December 15, 2016 @ 06:22 PM

Review: Honda BR-V - Lucky number seven

It’s a Honda, seats seven, rides well and has acres of space. As a bonus, it even looks pretty suave as well given the bland company it’s about to keep in its class. How many are they expecting to sell? Plenty... just like the rest of their portfolio

Honda can absolutely do no wrong recently. Every segment it dips its canny fingers into, the models end up being best-sellers or are giving the leaders a run for their money. One glaring omission from its stable though has been a staple for its competitors and that is an entry-level seven-seater MPV.

That’s about to be rectified though as the all-new Honda BR-V looks set to follow in the footsteps of its siblings and be a smash hit in a segment that has long been in need of a shot in the arm and some youthfulness.

So what exactly is the BR-V? Honda says it’s a Bold Runabout Vehicle and will be the brand’s first seven-seater sold in Malaysia. It was designed at Honda Thailand’s Research & Development department with the sole intention of being sold in the Asean market and possibly India as well.

It rides on the same platform as a number of models that aren’t sold here; the A-segment Honda Brio hatch and the Mobilio MPV.

Honda is calling the BR-V a crossover though and its 201mm ground clearance, more than the Mobilio, is solid proof that they aren’t slacking on the SUV part of that recipe. Key to fitting seven in comfort is the extended wheelbase that measures in at 2660mm, placing it ahead of the CR-V and HR-V.

In a class that is agonisingly lacking exuberance in design, the BR-V is a sight for sore eyes. Though the Toyota Avanza and Nissan Grand Livina, the appliance approach has left the buyers in that segment in search of something with a tinge more vigor.

Toyota has certainly realised that too and addressed it with the Sienta, which would be closer to the BR-V in terms of pricing, but the Avanza is a more direct match with regards to styling.

A solid, chunky and imposing front end sets the tone for its crossover styling with a rather muscular face that bears a closer resemblance to an SUV with styling cues such as the front diffuser; even if it’s purely cosmetic.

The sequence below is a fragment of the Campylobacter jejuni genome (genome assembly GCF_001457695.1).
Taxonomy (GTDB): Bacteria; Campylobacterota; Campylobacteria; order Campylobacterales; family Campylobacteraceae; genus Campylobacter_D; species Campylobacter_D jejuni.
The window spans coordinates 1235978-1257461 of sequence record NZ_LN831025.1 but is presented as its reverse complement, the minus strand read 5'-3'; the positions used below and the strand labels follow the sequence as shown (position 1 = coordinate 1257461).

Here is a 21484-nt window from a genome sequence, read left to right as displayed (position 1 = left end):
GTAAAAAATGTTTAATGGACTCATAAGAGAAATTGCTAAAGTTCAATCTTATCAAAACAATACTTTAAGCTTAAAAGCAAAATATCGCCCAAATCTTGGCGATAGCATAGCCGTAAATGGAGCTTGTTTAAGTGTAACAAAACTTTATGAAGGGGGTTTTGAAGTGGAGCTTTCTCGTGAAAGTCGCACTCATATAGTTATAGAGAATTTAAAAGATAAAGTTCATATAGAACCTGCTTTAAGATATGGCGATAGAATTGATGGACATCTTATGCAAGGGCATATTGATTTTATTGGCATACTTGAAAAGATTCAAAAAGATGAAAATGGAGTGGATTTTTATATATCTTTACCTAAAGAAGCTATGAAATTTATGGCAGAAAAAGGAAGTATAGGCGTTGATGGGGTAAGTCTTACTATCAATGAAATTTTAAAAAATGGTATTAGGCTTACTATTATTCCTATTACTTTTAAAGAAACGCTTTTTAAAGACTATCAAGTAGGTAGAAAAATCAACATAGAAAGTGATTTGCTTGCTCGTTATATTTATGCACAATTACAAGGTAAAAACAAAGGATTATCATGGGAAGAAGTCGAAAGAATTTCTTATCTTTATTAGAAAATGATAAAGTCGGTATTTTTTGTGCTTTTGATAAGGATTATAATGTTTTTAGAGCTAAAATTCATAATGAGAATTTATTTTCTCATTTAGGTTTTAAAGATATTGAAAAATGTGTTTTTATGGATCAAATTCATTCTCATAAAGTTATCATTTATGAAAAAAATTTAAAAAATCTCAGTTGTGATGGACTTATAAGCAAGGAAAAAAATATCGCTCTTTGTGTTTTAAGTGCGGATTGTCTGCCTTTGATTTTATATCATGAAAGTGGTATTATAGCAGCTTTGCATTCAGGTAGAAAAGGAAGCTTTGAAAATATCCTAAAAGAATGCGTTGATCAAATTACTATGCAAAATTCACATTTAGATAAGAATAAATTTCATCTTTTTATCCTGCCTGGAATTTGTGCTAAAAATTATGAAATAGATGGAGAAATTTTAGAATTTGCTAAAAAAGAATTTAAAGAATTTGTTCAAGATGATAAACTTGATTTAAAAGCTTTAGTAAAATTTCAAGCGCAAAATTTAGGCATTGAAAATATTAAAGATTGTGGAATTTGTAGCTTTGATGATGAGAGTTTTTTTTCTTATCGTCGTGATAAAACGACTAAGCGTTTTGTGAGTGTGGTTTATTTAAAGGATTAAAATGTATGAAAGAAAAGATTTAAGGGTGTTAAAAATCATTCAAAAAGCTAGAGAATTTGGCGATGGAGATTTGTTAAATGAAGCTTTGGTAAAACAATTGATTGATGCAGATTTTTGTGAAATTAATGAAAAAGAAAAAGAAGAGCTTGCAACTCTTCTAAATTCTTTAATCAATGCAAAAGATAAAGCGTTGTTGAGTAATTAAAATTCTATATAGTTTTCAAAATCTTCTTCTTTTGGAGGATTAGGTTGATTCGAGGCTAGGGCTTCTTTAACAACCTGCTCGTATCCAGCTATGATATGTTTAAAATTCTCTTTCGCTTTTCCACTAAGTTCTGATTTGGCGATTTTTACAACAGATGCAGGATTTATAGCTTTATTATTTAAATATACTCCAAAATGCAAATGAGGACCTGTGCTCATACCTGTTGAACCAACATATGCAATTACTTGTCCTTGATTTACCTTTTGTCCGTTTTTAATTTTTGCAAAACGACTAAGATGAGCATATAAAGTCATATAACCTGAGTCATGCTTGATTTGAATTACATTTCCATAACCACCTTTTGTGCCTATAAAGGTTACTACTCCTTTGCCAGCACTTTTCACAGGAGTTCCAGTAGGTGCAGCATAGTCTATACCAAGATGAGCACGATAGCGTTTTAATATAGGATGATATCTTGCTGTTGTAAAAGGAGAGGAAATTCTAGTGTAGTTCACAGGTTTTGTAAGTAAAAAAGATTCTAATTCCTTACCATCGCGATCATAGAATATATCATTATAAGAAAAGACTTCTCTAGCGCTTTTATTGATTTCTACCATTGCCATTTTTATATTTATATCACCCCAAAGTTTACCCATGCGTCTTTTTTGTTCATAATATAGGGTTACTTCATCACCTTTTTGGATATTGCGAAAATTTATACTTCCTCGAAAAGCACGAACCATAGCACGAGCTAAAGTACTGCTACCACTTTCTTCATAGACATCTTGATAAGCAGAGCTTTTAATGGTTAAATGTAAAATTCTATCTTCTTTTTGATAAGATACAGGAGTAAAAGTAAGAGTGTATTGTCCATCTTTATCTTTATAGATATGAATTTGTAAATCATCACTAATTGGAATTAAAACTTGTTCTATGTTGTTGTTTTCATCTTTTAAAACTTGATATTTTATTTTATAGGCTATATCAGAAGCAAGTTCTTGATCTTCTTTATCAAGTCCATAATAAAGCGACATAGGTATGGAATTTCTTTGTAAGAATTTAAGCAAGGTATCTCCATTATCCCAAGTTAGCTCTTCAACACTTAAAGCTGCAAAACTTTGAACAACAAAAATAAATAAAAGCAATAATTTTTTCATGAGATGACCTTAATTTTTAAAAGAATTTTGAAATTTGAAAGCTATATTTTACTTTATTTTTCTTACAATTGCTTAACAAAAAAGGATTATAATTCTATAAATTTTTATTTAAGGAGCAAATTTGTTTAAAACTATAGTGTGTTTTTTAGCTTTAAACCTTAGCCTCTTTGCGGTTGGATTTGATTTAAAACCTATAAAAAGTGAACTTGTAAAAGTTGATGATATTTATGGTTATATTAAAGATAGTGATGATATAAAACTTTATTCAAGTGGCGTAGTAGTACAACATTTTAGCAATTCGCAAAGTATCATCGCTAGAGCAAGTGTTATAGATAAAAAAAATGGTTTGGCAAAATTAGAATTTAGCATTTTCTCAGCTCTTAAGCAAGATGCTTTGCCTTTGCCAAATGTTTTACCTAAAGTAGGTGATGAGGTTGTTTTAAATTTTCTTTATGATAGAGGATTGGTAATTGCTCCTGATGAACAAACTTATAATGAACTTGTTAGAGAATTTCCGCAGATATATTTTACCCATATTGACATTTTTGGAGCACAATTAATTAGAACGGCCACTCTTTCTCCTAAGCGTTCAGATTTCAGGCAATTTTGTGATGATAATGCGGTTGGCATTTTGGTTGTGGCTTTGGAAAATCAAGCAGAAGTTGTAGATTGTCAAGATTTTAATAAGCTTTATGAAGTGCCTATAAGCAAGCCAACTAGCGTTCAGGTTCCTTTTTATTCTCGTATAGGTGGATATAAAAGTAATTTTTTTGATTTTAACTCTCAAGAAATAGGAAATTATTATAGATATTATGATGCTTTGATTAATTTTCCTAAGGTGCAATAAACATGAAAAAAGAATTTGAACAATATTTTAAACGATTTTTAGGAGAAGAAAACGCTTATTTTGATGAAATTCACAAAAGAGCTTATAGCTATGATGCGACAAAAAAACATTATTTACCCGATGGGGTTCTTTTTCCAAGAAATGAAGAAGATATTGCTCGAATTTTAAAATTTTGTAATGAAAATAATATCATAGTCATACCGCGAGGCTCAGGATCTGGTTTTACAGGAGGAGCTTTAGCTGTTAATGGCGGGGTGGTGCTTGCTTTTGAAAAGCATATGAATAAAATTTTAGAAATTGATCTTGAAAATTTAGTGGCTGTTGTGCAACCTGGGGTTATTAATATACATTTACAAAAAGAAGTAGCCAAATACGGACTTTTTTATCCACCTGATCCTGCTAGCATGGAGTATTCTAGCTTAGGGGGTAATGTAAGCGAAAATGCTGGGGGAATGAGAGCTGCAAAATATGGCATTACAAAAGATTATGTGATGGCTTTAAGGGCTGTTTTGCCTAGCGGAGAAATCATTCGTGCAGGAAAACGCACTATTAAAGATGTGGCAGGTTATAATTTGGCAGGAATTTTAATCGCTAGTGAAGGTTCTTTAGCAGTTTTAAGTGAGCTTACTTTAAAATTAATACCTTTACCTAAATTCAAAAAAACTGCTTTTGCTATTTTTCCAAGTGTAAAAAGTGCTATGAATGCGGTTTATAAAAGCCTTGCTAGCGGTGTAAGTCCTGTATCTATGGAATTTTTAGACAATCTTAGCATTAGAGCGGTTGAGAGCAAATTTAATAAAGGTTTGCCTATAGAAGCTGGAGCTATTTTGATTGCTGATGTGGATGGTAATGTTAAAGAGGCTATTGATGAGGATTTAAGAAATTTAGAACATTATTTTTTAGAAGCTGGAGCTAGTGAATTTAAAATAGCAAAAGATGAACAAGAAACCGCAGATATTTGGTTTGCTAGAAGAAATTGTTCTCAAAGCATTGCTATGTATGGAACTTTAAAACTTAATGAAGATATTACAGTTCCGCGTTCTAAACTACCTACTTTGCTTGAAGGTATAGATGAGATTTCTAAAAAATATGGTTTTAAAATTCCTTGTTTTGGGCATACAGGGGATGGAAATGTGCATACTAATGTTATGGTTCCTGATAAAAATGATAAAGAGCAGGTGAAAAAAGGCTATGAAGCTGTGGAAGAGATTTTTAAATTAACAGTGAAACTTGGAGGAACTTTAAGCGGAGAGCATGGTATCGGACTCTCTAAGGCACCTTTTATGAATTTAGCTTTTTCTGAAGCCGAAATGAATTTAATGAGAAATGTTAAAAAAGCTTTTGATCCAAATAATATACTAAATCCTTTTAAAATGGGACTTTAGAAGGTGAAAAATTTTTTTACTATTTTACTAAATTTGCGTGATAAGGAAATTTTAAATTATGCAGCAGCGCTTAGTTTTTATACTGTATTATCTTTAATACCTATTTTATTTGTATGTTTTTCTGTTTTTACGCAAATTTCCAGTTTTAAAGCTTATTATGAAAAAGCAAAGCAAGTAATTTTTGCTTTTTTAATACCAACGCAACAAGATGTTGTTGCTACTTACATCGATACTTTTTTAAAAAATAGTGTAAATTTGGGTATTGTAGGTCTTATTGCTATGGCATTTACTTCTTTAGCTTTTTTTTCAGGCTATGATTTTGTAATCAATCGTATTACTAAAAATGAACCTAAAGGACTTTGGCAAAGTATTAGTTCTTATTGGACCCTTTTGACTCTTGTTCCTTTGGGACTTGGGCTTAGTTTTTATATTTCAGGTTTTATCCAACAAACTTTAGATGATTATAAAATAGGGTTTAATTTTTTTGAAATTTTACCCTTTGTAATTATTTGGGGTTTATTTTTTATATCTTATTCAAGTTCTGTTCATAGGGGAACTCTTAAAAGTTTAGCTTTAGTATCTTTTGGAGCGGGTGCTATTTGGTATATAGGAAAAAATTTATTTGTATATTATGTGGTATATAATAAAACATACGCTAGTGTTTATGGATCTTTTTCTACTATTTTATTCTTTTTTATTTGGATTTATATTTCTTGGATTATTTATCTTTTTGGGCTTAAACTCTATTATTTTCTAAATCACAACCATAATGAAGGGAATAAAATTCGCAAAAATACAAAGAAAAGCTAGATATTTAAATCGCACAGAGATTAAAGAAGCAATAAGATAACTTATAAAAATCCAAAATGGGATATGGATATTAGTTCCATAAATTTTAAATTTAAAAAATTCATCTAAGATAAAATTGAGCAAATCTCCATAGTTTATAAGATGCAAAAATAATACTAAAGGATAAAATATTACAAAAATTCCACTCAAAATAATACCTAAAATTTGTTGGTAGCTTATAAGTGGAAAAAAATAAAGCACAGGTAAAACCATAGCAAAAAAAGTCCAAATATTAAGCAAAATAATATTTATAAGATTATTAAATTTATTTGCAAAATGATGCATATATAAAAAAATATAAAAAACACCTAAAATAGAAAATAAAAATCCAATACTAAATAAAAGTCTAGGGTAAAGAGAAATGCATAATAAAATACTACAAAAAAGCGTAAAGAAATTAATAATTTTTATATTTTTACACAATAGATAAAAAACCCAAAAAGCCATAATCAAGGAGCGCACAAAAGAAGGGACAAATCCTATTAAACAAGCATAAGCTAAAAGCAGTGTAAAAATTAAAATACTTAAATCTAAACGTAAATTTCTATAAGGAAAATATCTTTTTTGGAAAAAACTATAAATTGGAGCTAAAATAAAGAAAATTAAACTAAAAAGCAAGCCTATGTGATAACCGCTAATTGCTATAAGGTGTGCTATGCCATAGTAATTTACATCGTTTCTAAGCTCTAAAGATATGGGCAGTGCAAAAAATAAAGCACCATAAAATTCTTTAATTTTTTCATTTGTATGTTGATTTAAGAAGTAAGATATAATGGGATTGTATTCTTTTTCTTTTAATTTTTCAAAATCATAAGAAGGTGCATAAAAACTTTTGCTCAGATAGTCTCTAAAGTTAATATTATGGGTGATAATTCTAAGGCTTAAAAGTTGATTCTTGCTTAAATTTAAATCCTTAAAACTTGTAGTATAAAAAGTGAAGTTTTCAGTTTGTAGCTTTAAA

Its side profile begins to open up a little and take a leaf out of the MPV book with vast swatches of glass meeting its match in the high waistline of the door that gel together as an optical illusion to diffuse the higher roofline.

Flip it around and the rear has definitely been peeping into the HR-Vs room with a slight similarity in the taillights although granted, the protrusion at the bottom isn't as pronounced as it is in the HR-V that gave birth to its Storm Trooper nickname.

Further accentuating the SUV gene is a wraparound lower body guard that circles the wheel arches for a more pronounced girth and imposing stance.

Cabins are a speciality of Honda and their interior packaging is second to none in the business. An abundance of space mated with excellent tactile feel from the common points of contact are all hallmarks of a Honda interior.

Solid plastics with decent texture meant a pleasant experience operating the BR-V but certain spots that you probably wouldn’t be grazing as often are condemned to a life of cost cutting with below average plastics that aren’t quite to up par with what we’ve become accustomed to in Malaysia.

Honda did however announce that Malaysian buyers were a tad more demanding, hence the additions of more NVH dampening for the local variants. Those hard plastics on the door panels? They’ll be layered with fabric or leather once it’s launched here. Cubby holes are littered across the cabin and should you find yourself in need of extra, perhaps a review of the stuff you carry with you is in order.